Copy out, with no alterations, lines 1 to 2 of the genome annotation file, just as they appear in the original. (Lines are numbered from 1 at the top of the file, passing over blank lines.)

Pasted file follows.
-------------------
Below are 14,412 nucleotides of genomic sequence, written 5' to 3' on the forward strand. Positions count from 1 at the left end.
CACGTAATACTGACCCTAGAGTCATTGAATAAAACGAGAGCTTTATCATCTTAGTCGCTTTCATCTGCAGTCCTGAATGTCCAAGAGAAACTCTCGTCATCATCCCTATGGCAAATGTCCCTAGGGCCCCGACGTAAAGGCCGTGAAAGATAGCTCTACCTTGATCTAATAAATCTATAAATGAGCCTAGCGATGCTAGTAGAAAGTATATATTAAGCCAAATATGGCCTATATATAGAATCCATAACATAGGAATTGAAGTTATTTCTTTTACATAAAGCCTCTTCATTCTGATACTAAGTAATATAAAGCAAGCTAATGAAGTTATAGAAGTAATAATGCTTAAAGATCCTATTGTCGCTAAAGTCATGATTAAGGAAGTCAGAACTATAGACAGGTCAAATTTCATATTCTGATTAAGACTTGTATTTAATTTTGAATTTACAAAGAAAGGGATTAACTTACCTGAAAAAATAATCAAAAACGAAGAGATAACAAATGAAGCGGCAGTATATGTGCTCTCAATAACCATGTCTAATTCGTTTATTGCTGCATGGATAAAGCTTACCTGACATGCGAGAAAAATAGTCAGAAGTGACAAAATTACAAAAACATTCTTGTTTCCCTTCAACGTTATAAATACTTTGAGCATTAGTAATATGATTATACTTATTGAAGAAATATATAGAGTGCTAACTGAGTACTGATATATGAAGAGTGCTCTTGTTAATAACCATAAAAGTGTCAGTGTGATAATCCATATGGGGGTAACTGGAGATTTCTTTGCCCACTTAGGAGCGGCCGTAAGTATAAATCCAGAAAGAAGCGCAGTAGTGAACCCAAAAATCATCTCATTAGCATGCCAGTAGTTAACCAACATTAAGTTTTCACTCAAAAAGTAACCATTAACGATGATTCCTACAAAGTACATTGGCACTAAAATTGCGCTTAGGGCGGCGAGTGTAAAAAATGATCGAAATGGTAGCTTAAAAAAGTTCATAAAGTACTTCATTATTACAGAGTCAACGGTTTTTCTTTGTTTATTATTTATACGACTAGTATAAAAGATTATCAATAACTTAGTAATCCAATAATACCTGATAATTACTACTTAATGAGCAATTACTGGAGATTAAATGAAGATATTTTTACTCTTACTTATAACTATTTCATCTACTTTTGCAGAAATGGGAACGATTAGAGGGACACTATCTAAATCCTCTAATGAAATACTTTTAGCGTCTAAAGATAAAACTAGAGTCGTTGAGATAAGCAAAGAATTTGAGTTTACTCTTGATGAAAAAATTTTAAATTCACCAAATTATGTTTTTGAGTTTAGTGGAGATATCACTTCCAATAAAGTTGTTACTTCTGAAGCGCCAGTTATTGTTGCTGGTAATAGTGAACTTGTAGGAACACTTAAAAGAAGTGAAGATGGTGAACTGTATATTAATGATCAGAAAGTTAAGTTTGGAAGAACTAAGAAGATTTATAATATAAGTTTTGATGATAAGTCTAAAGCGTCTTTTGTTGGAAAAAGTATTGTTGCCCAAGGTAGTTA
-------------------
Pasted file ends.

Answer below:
Below are 14,412 nucleotides of genomic sequence, written 5' to 3' on the forward strand. Positions count from 1 at the left end.
CACGTAATACTGACCCTAGAGTCATTGAATAAAACGAGAGCTTTATCATCTTAGTCGCTTTCATCTGCAGTCCTGAATGTCCAAGAGAAACTCTCGTCATCATCCCTATGGCAAATGTCCCTAGGGCCCCGACGTAAAGGCCGTGAAAGATAGCTCTACCTTGATCTAATAAATCTATAAATGAGCCTAGCGATGCTAGTAGAAAGTATATATTAAGCCAAATATGGCCTATATATAGAATCCATAACATAGGAATTGAAGTTATTTCTTTTACATAAAGCCTCTTCATTCTGATACTAAGTAATATAAAGCAAGCTAATGAAGTTATAGAAGTAATAATGCTTAAAGATCCTATTGTCGCTAAAGTCATGATTAAGGAAGTCAGAACTATAGACAGGTCAAATTTCATATTCTGATTAAGACTTGTATTTAATTTTGAATTTACAAAGAAAGGGATTAACTTACCTGAAAAAATAATCAAAAACGAAGAGATAACAAATGAAGCGGCAGTATATGTGCTCTCAATAACCATGTCTAATTCGTTTATTGCTGCATGGATAAAGCTTACCTGACATGCGAGAAAAATAGTCAGAAGTGACAAAATTACAAAAACATTCTTGTTTCCCTTCAACGTTATAAATACTTTGAGCATTAGTAATATGATTATACTTATTGAAGAAATATATAGAGTGCTAACTGAGTACTGATATATGAAGAGTGCTCTTGTTAATAACCATAAAAGTGTCAGTGTGATAATCCATATGGGGGTAACTGGAGATTTCTTTGCCCACTTAGGAGCGGCCGTAAGTATAAATCCAGAAAGAAGCGCAGTAGTGAACCCAAAAATCATCTCATTAGCATGCCAGTAGTTAACCAACATTAAGTTTTCACTCAAAAAGTAACCATTAACGATGATTCCTACAAAGTACATTGGCACTAAAATTGCGCTTAGGGCGGCGAGTGTAAAAAATGATCGAAATGGTAGCTTAAAAAAGTTCATAAAGTACTTCATTATTACAGAGTCAACGGTTTTTCTTTGTTTATTATTTATACGACTAGTATAAAAGATTATCAATAACTTAGTAATCCAATAATACCTGATAATTACTACTTAATGAGCAATTACTGGAGATTAAATGAAGATATTTTTACTCTTACTTATAACTATTTCATCTACTTTTGCAGAAATGGGAACGATTAGAGGGACACTATCTAAATCCTCTAATGAAATACTTTTAGCGTCTAAAGATAAAACTAGAGTCGTTGAGATAAGCAAAGAATTTGAGTTTACTCTTGATGAAAAAATTTTAAATTCACCAAATTATGTTTTTGAGTTTAGTGGAGATATCACTTCCAATAAAGTTGTTACTTCTGAAGCGCCAGTTATTGTTGCTGGTAATAGTGAACTTGTAGGAACACTTAAAAGAAGTGAAGATGGTGAACTGTATATTAATGATCAGAAAGTTAAGTTTGGAAGAACTAAGAAGATTTATAATATAAGTTTTGATGATAAGTCTAAAGCGTCTTTTGTTGGAAAAAGTATTGTTGCCCAAGGTAGTTA